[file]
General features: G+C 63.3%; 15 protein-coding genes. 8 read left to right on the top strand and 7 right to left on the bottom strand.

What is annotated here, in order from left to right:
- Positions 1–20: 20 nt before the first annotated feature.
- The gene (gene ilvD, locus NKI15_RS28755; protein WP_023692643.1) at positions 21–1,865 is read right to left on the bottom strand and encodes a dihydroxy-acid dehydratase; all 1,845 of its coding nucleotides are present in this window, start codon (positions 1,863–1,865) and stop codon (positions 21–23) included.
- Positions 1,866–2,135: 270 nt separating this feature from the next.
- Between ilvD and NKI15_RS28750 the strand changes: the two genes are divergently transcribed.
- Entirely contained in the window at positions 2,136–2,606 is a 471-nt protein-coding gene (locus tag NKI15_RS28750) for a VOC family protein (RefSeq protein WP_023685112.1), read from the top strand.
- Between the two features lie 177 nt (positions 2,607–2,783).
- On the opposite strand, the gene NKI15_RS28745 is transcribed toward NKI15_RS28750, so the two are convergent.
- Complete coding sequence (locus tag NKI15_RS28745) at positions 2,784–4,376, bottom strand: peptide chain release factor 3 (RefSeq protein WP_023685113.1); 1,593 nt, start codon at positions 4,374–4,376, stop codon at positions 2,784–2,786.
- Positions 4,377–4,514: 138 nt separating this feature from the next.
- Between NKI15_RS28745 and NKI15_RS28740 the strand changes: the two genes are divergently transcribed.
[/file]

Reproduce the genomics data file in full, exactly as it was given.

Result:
General features: G+C 63.3%; 15 protein-coding genes. 8 read left to right on the top strand and 7 right to left on the bottom strand.

What is annotated here, in order from left to right:
- Positions 1–20: 20 nt before the first annotated feature.
- The gene (gene ilvD, locus NKI15_RS28755; protein WP_023692643.1) at positions 21–1,865 is read right to left on the bottom strand and encodes a dihydroxy-acid dehydratase; all 1,845 of its coding nucleotides are present in this window, start codon (positions 1,863–1,865) and stop codon (positions 21–23) included.
- Positions 1,866–2,135: 270 nt separating this feature from the next.
- Between ilvD and NKI15_RS28750 the strand changes: the two genes are divergently transcribed.
- Entirely contained in the window at positions 2,136–2,606 is a 471-nt protein-coding gene (locus tag NKI15_RS28750) for a VOC family protein (RefSeq protein WP_023685112.1), read from the top strand.
- Between the two features lie 177 nt (positions 2,607–2,783).
- On the opposite strand, the gene NKI15_RS28745 is transcribed toward NKI15_RS28750, so the two are convergent.
- Complete coding sequence (locus tag NKI15_RS28745) at positions 2,784–4,376, bottom strand: peptide chain release factor 3 (RefSeq protein WP_023685113.1); 1,593 nt, start codon at positions 4,374–4,376, stop codon at positions 2,784–2,786.
- Positions 4,377–4,514: 138 nt separating this feature from the next.
- Between NKI15_RS28745 and NKI15_RS28740 the strand changes: the two genes are divergently transcribed.